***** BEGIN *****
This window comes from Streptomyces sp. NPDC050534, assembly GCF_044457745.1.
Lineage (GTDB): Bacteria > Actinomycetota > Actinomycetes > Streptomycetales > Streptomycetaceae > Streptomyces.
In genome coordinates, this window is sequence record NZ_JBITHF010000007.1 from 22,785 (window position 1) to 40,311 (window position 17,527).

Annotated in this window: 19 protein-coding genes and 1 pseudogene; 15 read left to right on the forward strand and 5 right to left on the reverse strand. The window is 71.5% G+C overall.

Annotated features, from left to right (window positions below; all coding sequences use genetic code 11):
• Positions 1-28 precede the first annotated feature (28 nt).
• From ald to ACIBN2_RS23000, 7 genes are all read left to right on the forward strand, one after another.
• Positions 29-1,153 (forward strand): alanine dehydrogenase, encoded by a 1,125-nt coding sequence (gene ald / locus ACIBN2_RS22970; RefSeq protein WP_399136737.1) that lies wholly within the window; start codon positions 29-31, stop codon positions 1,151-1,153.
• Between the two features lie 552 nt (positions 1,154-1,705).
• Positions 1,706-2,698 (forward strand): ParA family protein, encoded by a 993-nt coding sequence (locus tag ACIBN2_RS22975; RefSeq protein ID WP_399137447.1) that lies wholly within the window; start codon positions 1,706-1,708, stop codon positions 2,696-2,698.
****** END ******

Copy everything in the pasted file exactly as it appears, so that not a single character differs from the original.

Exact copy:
This window comes from Streptomyces sp. NPDC050534, assembly GCF_044457745.1.
Lineage (GTDB): Bacteria > Actinomycetota > Actinomycetes > Streptomycetales > Streptomycetaceae > Streptomyces.
In genome coordinates, this window is sequence record NZ_JBITHF010000007.1 from 22,785 (window position 1) to 40,311 (window position 17,527).

Annotated in this window: 19 protein-coding genes and 1 pseudogene; 15 read left to right on the forward strand and 5 right to left on the reverse strand. The window is 71.5% G+C overall.

Annotated features, from left to right (window positions below; all coding sequences use genetic code 11):
• Positions 1-28 precede the first annotated feature (28 nt).
• From ald to ACIBN2_RS23000, 7 genes are all read left to right on the forward strand, one after another.
• Positions 29-1,153 (forward strand): alanine dehydrogenase, encoded by a 1,125-nt coding sequence (gene ald / locus ACIBN2_RS22970; RefSeq protein WP_399136737.1) that lies wholly within the window; start codon positions 29-31, stop codon positions 1,151-1,153.
• Between the two features lie 552 nt (positions 1,154-1,705).
• Positions 1,706-2,698 (forward strand): ParA family protein, encoded by a 993-nt coding sequence (locus tag ACIBN2_RS22975; RefSeq protein ID WP_399137447.1) that lies wholly within the window; start codon positions 1,706-1,708, stop codon positions 2,696-2,698.